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Is tomcat an Application Server?

Vaibhav Sharma
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Joined: Mar 28, 2008
Posts: 14
My very first question on this forum is to the moderator of the forum.

Can you please tell me why have you termed Apache/Tomcat as Application Server ? I feel that Apache Tomcat is not an Application Server.
[ June 09, 2008: Message edited by: Bear Bibeault ]

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Bear Bibeault
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As there is no set definition for application server, you can decide for yourself.

Here's a timely article posted today at Dzone on that very topic.


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Ulf Dittmer
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Joined: Mar 22, 2005
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  63
http://faq.javaranch.com/java/WebVsApplicationServer also talks about this.


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Vaibhav Sharma
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Joined: Mar 28, 2008
Posts: 14
I am sorry but I dont agree with you at all. Reason for my argument is that you can call any product as Application Server(version x.x) if it implements all the specifications released for the version x.x. But here this is not the case. Although, the Tomcat provides implementations to most of the APIs and somehow we can also connect to other products, using which we can eventually get all the services which are part of the Application Server Specification, but in this manner you cannot call tomcat as Application Server, as it doesnt provide all the features on its own.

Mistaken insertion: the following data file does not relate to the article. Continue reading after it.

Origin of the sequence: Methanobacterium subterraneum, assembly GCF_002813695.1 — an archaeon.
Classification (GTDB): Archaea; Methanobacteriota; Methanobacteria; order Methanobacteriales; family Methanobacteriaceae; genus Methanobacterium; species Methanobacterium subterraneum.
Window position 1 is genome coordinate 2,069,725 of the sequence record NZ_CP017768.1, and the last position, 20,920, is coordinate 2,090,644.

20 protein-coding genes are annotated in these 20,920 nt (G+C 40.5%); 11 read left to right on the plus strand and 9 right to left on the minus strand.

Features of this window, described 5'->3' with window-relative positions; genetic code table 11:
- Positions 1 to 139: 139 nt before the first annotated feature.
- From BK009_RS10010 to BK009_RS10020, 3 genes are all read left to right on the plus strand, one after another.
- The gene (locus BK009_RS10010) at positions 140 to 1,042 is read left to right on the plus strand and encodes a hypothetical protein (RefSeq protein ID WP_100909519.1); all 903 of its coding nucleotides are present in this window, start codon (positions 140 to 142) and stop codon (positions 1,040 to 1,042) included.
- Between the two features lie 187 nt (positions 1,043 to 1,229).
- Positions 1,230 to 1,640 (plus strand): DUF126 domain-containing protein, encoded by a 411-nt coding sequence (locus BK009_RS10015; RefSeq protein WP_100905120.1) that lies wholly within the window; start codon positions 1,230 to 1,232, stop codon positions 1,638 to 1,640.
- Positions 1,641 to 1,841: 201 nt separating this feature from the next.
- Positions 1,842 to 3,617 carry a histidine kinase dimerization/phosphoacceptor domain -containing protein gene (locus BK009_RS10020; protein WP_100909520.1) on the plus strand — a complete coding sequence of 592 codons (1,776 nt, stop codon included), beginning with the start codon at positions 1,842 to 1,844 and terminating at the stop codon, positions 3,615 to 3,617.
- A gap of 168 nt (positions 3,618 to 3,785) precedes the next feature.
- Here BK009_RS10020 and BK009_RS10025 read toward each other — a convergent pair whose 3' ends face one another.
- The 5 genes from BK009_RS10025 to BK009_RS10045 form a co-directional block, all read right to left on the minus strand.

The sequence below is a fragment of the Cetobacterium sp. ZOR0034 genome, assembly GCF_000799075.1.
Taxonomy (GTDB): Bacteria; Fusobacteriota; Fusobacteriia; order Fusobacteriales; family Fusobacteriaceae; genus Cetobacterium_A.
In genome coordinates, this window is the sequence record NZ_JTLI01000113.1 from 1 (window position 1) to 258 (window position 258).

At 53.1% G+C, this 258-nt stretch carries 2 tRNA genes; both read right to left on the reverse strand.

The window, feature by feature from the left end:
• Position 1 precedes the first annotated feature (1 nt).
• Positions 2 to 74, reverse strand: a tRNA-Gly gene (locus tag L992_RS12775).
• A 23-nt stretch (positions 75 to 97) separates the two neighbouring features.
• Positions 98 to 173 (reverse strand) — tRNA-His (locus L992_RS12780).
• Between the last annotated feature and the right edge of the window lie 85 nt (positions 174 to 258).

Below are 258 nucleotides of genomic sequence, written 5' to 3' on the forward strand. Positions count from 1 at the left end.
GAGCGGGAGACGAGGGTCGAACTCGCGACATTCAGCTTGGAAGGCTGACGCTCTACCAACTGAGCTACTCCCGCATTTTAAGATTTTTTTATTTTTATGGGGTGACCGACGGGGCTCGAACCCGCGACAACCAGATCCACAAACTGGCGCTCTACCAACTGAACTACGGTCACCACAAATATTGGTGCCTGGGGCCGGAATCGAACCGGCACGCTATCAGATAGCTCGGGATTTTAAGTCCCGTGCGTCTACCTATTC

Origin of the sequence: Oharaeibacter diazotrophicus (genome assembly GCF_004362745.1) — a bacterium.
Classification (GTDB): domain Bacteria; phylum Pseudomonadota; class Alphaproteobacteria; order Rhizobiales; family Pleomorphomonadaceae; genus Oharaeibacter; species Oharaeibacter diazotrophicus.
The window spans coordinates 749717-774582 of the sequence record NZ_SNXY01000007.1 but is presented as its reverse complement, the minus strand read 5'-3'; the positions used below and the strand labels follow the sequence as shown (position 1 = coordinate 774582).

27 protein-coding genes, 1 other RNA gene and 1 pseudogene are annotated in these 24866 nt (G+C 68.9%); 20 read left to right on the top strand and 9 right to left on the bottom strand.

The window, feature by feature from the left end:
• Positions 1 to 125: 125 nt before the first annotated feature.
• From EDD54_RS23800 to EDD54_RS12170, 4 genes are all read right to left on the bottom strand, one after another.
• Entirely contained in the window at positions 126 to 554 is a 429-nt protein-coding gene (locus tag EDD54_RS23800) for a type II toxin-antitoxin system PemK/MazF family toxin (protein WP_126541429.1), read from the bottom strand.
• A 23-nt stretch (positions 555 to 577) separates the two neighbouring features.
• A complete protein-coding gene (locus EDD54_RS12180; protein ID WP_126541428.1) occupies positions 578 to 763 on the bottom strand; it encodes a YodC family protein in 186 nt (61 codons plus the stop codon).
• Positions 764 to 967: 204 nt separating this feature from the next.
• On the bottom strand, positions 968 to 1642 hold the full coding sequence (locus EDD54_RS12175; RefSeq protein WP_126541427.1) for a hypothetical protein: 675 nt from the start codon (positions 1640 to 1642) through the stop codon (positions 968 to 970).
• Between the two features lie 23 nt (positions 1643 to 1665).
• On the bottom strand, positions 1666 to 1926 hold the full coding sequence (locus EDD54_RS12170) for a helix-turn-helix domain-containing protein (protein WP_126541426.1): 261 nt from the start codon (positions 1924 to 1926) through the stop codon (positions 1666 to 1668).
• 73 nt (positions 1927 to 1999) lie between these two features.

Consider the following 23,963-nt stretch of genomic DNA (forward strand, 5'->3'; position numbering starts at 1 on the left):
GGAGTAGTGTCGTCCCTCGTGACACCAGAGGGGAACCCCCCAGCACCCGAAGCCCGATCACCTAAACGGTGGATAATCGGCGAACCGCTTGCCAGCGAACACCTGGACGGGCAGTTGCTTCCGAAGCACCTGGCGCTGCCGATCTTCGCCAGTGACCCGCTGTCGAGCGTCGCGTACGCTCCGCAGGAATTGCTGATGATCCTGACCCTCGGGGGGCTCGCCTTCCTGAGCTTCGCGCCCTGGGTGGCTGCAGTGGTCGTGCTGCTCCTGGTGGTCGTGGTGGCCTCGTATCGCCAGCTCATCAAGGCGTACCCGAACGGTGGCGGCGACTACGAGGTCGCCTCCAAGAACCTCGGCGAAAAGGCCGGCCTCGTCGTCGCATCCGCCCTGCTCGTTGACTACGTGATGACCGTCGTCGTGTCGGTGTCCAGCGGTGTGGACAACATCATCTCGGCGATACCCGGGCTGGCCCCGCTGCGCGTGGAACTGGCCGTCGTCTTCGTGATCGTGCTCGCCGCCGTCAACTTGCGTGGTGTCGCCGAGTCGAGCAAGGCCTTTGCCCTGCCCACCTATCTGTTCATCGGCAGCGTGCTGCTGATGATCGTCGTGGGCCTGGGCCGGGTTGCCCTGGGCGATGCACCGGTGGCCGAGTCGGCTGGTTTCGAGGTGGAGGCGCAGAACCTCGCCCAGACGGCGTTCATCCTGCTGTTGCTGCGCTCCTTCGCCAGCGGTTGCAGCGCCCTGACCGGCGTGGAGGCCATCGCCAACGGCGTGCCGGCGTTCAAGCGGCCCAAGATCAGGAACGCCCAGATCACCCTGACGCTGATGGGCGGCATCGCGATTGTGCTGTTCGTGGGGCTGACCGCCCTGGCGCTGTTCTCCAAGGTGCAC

If you still feel that Tomcat is Application Server, then tomorrow I may come up with a product that is having features of Http Server and provides support or connectivity to all the other products which are in some or other ways implementing the specifications. In a sense , I can also claim my product as Application Server.


I hope you are getting my doubt.
Ben Souther
Sheriff

Joined: Dec 11, 2004
Posts: 13410

Originally posted by Vaibhav Sharma:
Although, the Tomcat provides implementations to most of the APIs and somehow we can also connect to other products, using which we can eventually get all the services which are part of the Application Server Specification, but in this manner you cannot call tomcat as Application Server, as it doesnt provide all the features on its own.


Can you provide a link to the "Application Server Specification"?